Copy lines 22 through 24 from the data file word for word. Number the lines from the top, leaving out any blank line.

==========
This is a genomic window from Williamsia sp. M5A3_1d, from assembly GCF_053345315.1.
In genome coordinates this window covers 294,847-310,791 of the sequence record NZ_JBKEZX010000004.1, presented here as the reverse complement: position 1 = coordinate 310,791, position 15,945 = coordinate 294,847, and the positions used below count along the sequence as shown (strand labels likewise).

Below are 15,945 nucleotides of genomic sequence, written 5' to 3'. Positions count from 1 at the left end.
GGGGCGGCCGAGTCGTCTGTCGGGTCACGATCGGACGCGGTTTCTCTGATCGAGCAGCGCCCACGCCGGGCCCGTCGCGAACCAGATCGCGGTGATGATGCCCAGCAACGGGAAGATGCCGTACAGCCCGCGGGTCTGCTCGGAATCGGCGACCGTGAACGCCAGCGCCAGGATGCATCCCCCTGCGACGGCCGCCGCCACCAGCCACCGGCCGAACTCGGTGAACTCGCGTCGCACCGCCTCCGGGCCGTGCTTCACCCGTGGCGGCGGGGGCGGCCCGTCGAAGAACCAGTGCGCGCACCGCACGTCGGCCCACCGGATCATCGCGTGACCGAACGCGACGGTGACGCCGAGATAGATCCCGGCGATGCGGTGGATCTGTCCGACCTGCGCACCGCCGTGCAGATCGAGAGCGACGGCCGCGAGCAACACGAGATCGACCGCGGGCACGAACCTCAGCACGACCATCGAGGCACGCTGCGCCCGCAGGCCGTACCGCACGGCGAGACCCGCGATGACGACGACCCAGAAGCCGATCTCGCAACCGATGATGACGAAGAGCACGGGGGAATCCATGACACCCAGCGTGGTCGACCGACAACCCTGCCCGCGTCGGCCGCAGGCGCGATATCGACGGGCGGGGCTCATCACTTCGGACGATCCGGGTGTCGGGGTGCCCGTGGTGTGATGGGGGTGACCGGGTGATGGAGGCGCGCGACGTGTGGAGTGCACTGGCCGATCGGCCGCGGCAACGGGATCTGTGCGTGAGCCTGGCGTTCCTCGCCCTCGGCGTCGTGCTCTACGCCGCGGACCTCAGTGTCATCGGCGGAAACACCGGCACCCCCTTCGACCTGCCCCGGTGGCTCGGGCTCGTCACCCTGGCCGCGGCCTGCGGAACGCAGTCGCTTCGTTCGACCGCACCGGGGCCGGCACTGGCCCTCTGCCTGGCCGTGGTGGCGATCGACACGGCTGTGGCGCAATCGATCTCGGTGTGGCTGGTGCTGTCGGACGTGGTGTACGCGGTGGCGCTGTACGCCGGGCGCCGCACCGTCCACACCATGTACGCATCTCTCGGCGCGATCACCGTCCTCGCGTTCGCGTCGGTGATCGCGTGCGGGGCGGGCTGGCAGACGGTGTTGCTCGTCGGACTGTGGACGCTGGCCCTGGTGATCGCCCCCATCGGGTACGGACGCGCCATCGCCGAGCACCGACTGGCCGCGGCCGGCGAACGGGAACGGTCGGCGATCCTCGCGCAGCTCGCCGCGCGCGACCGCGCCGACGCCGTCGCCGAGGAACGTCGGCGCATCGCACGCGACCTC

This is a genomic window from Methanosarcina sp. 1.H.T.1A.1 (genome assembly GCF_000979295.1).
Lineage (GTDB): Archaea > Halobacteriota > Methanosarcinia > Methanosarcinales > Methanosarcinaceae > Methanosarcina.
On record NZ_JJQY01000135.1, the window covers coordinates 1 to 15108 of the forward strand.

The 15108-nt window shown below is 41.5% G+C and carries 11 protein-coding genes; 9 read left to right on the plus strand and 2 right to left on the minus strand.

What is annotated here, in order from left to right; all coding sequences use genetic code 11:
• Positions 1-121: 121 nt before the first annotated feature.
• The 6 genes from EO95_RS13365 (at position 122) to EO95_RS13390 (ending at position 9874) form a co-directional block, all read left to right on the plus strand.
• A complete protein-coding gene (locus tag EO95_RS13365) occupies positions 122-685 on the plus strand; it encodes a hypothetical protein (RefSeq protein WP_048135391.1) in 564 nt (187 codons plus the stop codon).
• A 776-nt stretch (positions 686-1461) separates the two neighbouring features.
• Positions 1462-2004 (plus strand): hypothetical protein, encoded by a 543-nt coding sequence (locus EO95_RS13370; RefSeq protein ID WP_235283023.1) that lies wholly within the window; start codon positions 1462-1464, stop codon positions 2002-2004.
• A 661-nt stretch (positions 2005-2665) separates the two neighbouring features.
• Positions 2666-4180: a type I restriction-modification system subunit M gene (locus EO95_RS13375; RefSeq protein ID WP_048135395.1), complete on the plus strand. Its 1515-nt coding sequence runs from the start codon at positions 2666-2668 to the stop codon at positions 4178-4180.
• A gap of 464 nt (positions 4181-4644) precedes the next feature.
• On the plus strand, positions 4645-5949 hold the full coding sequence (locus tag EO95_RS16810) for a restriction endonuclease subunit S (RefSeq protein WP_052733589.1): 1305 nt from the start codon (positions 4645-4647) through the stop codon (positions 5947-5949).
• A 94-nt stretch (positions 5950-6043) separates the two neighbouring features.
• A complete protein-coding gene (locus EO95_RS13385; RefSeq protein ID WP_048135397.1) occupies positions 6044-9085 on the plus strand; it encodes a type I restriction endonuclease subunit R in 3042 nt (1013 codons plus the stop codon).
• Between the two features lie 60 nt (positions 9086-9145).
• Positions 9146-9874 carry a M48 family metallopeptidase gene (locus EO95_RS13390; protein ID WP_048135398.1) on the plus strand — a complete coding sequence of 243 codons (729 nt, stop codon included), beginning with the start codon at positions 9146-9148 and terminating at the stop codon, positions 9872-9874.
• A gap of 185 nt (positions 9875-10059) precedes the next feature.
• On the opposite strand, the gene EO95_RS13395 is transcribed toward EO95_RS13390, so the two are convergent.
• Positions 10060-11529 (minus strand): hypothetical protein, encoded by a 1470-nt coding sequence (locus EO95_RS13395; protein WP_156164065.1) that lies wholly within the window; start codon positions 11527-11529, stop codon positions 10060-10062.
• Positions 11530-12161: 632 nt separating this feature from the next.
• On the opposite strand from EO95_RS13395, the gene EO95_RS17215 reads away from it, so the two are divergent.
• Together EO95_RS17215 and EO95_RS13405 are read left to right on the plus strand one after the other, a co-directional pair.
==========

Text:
• Positions 9146-9874 carry a M48 family metallopeptidase gene (locus EO95_RS13390; protein ID WP_048135398.1) on the plus strand — a complete coding sequence of 243 codons (729 nt, stop codon included), beginning with the start codon at positions 9146-9148 and terminating at the stop codon, positions 9872-9874.
• A gap of 185 nt (positions 9875-10059) precedes the next feature.
• On the opposite strand, the gene EO95_RS13395 is transcribed toward EO95_RS13390, so the two are convergent.